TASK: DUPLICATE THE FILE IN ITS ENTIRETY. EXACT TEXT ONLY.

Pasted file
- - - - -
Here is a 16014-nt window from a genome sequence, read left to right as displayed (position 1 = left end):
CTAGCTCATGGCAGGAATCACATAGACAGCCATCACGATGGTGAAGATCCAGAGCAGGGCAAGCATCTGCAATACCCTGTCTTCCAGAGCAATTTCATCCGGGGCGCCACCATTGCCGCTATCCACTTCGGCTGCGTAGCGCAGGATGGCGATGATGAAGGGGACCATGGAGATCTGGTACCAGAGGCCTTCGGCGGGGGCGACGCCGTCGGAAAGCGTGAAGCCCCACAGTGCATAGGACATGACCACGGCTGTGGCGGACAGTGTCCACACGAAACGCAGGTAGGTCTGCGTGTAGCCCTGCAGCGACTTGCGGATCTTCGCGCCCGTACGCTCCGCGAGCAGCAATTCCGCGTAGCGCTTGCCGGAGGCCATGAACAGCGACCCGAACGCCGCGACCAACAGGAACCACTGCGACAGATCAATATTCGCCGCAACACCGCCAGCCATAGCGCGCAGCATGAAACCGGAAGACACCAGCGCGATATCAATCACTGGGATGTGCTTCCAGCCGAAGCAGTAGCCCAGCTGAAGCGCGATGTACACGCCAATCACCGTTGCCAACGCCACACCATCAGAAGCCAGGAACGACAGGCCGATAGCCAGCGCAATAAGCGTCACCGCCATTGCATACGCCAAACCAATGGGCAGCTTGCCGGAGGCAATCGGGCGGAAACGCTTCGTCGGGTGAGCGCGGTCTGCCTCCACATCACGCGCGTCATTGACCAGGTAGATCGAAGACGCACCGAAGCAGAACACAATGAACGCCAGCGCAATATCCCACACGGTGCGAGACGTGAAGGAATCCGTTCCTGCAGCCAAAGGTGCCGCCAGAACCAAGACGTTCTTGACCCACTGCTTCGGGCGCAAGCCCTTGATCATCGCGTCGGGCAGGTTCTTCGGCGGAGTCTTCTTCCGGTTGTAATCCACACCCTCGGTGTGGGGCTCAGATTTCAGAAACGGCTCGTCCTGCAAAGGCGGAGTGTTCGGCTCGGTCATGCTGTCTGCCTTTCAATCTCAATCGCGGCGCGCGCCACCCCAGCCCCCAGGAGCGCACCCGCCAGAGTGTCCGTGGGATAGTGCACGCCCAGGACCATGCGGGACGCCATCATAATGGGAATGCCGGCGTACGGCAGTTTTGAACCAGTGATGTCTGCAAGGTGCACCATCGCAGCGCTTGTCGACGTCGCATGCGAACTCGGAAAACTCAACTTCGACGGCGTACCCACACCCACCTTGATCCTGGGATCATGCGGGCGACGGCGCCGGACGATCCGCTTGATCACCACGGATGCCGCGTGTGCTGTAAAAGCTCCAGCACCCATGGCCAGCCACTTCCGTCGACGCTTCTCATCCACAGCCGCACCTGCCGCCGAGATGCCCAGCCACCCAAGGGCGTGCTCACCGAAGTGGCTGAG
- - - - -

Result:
Here is a 16014-nt window from a genome sequence, read left to right as displayed (position 1 = left end):
CTAGCTCATGGCAGGAATCACATAGACAGCCATCACGATGGTGAAGATCCAGAGCAGGGCAAGCATCTGCAATACCCTGTCTTCCAGAGCAATTTCATCCGGGGCGCCACCATTGCCGCTATCCACTTCGGCTGCGTAGCGCAGGATGGCGATGATGAAGGGGACCATGGAGATCTGGTACCAGAGGCCTTCGGCGGGGGCGACGCCGTCGGAAAGCGTGAAGCCCCACAGTGCATAGGACATGACCACGGCTGTGGCGGACAGTGTCCACACGAAACGCAGGTAGGTCTGCGTGTAGCCCTGCAGCGACTTGCGGATCTTCGCGCCCGTACGCTCCGCGAGCAGCAATTCCGCGTAGCGCTTGCCGGAGGCCATGAACAGCGACCCGAACGCCGCGACCAACAGGAACCACTGCGACAGATCAATATTCGCCGCAACACCGCCAGCCATAGCGCGCAGCATGAAACCGGAAGACACCAGCGCGATATCAATCACTGGGATGTGCTTCCAGCCGAAGCAGTAGCCCAGCTGAAGCGCGATGTACACGCCAATCACCGTTGCCAACGCCACACCATCAGAAGCCAGGAACGACAGGCCGATAGCCAGCGCAATAAGCGTCACCGCCATTGCATACGCCAAACCAATGGGCAGCTTGCCGGAGGCAATCGGGCGGAAACGCTTCGTCGGGTGAGCGCGGTCTGCCTCCACATCACGCGCGTCATTGACCAGGTAGATCGAAGACGCACCGAAGCAGAACACAATGAACGCCAGCGCAATATCCCACACGGTGCGAGACGTGAAGGAATCCGTTCCTGCAGCCAAAGGTGCCGCCAGAACCAAGACGTTCTTGACCCACTGCTTCGGGCGCAAGCCCTTGATCATCGCGTCGGGCAGGTTCTTCGGCGGAGTCTTCTTCCGGTTGTAATCCACACCCTCGGTGTGGGGCTCAGATTTCAGAAACGGCTCGTCCTGCAAAGGCGGAGTGTTCGGCTCGGTCATGCTGTCTGCCTTTCAATCTCAATCGCGGCGCGCGCCACCCCAGCCCCCAGGAGCGCACCCGCCAGAGTGTCCGTGGGATAGTGCACGCCCAGGACCATGCGGGACGCCATCATAATGGGAATGCCGGCGTACGGCAGTTTTGAACCAGTGATGTCTGCAAGGTGCACCATCGCAGCGCTTGTCGACGTCGCATGCGAACTCGGAAAACTCAACTTCGACGGCGTACCCACACCCACCTTGATCCTGGGATCATGCGGGCGACGGCGCCGGACGATCCGCTTGATCACCACGGATGCCGCGTGTGCTGTAAAAGCTCCAGCACCCATGGCCAGCCACTTCCGTCGACGCTTCTCATCCACAGCCGCACCTGCCGCCGAGATGCCCAGCCACCCAAGGGCGTGCTCACCGAAGTGGCTGAG